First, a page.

(You know how, when watching a classic movie or TV episode, you’ll spot someone in a small part and say, “Hey, I know that guy (or gal)? This new series will shine the spotlight on those unsung heroes of the Golden Age, the supporting actors we all know and love!)
There’s no mistaking Hank Worden for anyone else in films. The tall, bald, lanky, soft spoken old codger with a face like a buzzard graced the screen with his presence in 170 features and numerous TV episodes, sometimes uncredited but always recognizable. He was a member in good standing of the John Ford/John Wayne Stock Company, worked with everyone from Howard Hawks and Clint Eastwood to Ma & Pa Kettle and Sonny & Cher, and even starred in a documentary about his life and career. Not bad for an old buzzard!
Hank didn’t just play cowboys onscreen; he was the real deal. Born in Iowa in 1901 and raised on a ranch in Montana, young Hank Worden learned to ride and rope with the best of them. He put his skills to good use on the rodeo circuit, and before long was playing New York’s famed Madison Square Garden, where he was spotted and signed to appear on Broadway in a new play titled GREEN GROW THE LILACS, along with another newcomer, a young singer named Tex Ritter.
Hollywood soon beckoned, and Hank began appearing in his old costar Tex’s low-budget Westerns, sometimes as a sidekick, sometimes the villain’s henchman. He became a favorite of director Howard Hawks, acting in five of his films, but it’s his collaborations with John Ford and John Wayne for which he’s best remembered. Hank first joined the two in Wayne’s 1939 breakout film STAGECOACH as an extra, but came to the forefront in 1948’s FORT APACHE, showing off his riding skills to good advantage.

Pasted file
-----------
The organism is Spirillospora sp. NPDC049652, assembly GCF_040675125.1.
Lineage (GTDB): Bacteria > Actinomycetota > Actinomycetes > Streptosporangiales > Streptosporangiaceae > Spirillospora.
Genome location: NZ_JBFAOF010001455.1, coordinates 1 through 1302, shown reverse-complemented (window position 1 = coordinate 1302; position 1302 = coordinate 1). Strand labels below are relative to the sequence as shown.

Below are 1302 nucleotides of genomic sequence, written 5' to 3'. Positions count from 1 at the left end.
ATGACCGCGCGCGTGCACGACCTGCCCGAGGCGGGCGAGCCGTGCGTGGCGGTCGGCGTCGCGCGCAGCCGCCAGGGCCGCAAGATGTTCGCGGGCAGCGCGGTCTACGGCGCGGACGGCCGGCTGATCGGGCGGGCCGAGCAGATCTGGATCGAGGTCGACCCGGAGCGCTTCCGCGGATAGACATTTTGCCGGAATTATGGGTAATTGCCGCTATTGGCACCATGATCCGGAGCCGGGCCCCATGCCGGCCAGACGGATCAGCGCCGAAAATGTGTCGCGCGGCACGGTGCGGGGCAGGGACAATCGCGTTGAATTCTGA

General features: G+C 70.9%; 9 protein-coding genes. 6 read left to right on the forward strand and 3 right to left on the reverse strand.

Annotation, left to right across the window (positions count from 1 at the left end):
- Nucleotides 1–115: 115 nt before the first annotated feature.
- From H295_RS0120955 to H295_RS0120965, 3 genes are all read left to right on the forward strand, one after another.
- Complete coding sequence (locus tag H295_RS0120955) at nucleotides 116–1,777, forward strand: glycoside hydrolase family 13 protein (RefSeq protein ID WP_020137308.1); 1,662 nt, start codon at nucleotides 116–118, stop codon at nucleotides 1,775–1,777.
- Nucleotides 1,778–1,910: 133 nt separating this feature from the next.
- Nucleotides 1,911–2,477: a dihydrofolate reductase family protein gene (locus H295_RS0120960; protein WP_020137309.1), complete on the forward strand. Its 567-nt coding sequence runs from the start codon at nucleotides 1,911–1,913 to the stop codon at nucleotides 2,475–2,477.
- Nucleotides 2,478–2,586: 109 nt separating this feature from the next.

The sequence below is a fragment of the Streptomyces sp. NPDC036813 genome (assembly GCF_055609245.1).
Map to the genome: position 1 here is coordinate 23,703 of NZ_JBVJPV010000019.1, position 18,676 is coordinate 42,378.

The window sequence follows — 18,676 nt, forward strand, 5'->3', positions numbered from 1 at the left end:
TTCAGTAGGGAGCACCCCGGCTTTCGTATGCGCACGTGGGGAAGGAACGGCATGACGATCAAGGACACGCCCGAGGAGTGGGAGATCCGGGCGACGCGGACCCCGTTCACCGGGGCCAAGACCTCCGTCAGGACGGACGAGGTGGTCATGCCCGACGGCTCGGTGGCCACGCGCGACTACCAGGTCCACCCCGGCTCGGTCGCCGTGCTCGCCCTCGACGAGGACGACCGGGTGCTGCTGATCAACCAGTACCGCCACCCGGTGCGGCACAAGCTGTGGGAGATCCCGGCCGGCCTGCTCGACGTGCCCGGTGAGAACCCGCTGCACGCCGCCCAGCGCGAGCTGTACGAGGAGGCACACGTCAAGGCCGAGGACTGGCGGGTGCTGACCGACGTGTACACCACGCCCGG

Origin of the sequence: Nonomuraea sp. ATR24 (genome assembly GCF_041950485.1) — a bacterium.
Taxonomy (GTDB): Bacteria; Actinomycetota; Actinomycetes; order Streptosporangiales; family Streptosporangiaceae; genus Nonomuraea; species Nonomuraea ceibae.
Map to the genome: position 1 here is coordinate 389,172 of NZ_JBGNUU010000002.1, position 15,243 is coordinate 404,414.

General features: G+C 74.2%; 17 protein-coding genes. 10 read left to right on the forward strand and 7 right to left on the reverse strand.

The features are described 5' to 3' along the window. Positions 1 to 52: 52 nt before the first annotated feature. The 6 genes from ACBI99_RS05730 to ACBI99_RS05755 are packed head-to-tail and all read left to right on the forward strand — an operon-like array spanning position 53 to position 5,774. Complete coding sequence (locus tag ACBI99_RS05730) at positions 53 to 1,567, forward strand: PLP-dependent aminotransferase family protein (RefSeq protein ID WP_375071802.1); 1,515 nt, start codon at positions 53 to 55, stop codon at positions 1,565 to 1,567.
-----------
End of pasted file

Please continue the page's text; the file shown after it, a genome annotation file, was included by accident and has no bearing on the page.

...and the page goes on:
His biggest and best loved role is undoubtably as Old Mose Harper in Ford’s 1956 classic THE SEARCHERS. Mose is an old tracker who’s a bit touched in the head, and serves as an annoyance to Wayne’s mean, prejudiced Ethan Edwards. Old Mose may be a fool, but he still knows his stuff, for he’s the one who finally locates the renegade Indian Scar (Henry Brandon). All the slightly crazy Mose wants in return is a rocking chair, “just like you promised, Ethan”. The old man gets his wish, sitting happy and content in front of the Jorgensen family’s fireplace. It’s a warm, lighthearted performance in a dark, brutal film, and Worden makes the most of the part.
Hank Worden continued to work with Wayne in MCLINTOCK!, TRUE GRIT, CHISUM, BIG JAKE, and other movies. He was in demand on television too, making appearances on THE LONE RANGER (six times), BONANZA, WAGON TRAIN (with fellow Ford alumni Ward Bond), RAWHIDE, GUNSMOKE, and most of the Westerns of the day. Sometimes he pops up in the strangest places, like 1978’s SGT. PEPPER’S LONELY HEARTS CLUB BAND, as one of the original band members! He’s probably best known to modern audiences for his turn as the Old Waiter in David Lynch’s bizarre TV series TWIN PEAKS, his last acting job before passing away in 1992 at the grand old age of 91. But no matter where you find him, Hank Worden is always a welcome presence whenever he shows up, one of my truly favorite Familiar Faces.
(Do you Dear Readers have any suggestions for future Familiar Faces posts? As always, you’re comments and feedback is most welcome here at Cracked Rear Viewer! Let me know, and I’ll get Cracking!)
7 Replies to “Familiar Faces #1: Hank Worden, Everyone’s Favorite Supporting Cowboy”
Reblogged this on Through the Shattered Lens.
Great idea for a new series. There’s so many of these actors. I’m always saying, hey there’s so-and-so from whatever while I’m watching an old film or tv show.
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he kind of reminds me of Beaky from the old warner brothers cartoons “Nope not goin’ do it’ !
my favorite familiar face would be John Carridine (I know maybe to familiar)
another familiar face I find in lot movies and TV would be Leo G, Carroll, probably because he’s appeared in so many Alfred Hitchcock films
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